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All the Perl that's Practical to Extract and Report

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  • Seems to me the trick is to separate grammar changes from BEGIN blocks. That is, you have explicit blocks which do nothing but change the grammar. They can't execute code, they can't call eval, they can't declare variables, they can't load modules (except other grammar-only modules). They would then allow two critical things for tools:

    1) They're safe to execute.
    2) The tools can be made aware of grammar changes.

    It might not even need to be as restrictive as all that, maybe just that grammar changes happ
    • The problem is that the grammar is code itself.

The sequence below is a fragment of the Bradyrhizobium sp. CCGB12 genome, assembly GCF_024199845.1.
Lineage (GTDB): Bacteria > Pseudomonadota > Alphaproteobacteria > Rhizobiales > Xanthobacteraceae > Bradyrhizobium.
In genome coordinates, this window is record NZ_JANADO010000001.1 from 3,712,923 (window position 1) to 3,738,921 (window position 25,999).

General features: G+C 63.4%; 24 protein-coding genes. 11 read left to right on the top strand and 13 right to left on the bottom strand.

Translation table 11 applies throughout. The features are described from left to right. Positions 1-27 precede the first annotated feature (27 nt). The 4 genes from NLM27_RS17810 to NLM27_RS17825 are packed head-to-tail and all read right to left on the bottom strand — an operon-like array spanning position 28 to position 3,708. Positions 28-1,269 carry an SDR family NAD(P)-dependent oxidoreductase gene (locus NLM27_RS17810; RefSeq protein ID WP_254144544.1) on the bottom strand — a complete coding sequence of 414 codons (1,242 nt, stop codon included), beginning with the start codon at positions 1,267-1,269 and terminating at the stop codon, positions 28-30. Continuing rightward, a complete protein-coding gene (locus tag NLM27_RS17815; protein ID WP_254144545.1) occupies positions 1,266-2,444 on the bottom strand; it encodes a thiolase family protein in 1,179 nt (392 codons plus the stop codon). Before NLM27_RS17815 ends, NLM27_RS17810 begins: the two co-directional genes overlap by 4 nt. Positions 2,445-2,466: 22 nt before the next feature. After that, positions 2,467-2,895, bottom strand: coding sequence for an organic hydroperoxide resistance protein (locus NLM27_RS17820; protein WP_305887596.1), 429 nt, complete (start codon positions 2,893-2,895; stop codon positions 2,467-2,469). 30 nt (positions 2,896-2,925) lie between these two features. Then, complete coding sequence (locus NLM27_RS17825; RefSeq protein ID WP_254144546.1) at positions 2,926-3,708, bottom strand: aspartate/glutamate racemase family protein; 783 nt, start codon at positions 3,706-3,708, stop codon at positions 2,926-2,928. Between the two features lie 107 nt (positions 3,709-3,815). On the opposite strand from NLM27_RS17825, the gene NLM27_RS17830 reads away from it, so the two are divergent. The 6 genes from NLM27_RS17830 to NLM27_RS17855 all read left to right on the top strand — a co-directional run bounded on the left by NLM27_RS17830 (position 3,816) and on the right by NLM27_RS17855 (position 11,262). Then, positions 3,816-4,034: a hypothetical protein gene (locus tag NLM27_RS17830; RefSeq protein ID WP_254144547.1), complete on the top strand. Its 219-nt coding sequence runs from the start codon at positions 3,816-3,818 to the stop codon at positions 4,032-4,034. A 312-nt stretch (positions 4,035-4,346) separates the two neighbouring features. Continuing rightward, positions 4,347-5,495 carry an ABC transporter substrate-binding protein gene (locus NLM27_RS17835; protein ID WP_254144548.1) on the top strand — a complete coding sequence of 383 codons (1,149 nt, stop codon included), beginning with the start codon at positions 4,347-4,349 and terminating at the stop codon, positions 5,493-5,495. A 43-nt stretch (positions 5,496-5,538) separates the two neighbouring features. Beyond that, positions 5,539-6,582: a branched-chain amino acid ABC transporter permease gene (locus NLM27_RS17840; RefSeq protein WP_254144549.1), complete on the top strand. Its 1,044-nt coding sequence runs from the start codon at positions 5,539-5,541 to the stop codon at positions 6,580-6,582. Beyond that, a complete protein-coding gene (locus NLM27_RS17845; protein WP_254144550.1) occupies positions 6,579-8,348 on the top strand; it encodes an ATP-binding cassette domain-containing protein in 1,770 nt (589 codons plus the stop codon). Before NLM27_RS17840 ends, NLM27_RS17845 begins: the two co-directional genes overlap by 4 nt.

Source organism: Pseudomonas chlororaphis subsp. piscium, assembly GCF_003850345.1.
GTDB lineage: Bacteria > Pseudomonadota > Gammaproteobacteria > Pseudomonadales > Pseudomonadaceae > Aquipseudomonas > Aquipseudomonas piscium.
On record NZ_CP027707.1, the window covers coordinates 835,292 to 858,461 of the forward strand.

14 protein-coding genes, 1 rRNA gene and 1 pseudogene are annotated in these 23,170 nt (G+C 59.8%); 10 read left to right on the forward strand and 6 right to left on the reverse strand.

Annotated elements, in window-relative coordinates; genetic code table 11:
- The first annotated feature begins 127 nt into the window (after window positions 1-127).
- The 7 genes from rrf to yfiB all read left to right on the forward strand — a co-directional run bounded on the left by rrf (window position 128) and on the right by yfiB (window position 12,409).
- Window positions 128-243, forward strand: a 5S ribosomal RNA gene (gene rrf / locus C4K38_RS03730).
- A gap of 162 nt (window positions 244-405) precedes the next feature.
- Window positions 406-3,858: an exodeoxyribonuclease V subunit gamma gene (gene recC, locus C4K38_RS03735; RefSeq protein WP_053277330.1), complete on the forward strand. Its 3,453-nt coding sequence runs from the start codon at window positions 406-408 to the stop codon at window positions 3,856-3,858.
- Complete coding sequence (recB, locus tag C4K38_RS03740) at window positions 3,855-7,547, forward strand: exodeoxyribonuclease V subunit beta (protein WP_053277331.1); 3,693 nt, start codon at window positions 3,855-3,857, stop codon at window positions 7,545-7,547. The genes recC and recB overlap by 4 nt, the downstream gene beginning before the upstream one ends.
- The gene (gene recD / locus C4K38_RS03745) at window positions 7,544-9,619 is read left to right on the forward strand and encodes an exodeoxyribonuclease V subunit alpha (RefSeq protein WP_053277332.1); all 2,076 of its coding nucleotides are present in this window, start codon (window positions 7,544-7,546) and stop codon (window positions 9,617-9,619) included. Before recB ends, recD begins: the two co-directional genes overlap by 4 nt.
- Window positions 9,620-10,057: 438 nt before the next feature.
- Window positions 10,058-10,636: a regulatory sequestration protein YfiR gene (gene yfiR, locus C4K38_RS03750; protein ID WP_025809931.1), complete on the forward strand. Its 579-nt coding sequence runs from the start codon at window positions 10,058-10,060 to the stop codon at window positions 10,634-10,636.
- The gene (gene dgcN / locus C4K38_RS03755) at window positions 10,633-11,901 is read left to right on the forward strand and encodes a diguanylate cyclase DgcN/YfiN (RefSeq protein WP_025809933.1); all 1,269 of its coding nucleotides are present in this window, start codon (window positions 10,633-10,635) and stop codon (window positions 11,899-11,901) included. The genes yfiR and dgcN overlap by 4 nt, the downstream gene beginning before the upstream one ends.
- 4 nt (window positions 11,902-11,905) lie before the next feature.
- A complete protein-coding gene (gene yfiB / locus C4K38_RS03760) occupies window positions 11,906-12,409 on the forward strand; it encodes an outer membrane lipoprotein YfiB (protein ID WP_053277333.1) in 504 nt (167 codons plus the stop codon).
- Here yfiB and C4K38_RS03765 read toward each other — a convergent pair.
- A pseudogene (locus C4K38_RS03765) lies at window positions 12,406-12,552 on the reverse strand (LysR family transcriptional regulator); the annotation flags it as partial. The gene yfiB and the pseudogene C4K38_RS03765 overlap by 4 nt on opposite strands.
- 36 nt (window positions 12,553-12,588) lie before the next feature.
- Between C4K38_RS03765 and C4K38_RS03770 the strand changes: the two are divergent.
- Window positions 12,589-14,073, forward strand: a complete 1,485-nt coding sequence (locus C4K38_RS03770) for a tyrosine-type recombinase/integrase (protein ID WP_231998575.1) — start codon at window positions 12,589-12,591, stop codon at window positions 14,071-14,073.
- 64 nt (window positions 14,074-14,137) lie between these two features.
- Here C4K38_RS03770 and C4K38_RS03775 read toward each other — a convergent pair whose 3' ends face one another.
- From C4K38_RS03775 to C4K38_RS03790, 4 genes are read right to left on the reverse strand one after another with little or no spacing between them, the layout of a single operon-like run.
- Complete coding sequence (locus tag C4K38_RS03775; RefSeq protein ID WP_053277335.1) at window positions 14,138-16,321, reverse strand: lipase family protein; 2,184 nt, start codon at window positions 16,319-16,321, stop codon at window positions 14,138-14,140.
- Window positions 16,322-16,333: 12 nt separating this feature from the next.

• That may not be a problem if the code is never run...

        If "=" is mapped to sub equals, you shouldn't need to run equals while parsing, right?
        • You don't understand. The grammar itself is a class. The parsing primitives are methods. It is actual Perl 6 code that does the parsing, you don't get a BNF for it.
          • The parsing primitives are controllable and, fortunately, NOT arbitrary code.

            And so they don't present a decidability problem, at least for the parsing primitives that are available out the box.

            If we DO allow arbitrary grammar modifications, and those modifications will result in the execution of arbitrary code, well then we're back into the decidability quagmire again.

            In fact, if arbitrary grammar chances are trivially associational with arbitrary compile-time execution then that should pretty much clearly
            • Go over the synopses again then... You can definitely define grammars in terms of code.

              However, as long as this is trusted code, which you can determine by introspecting it, I don't think this is a problem.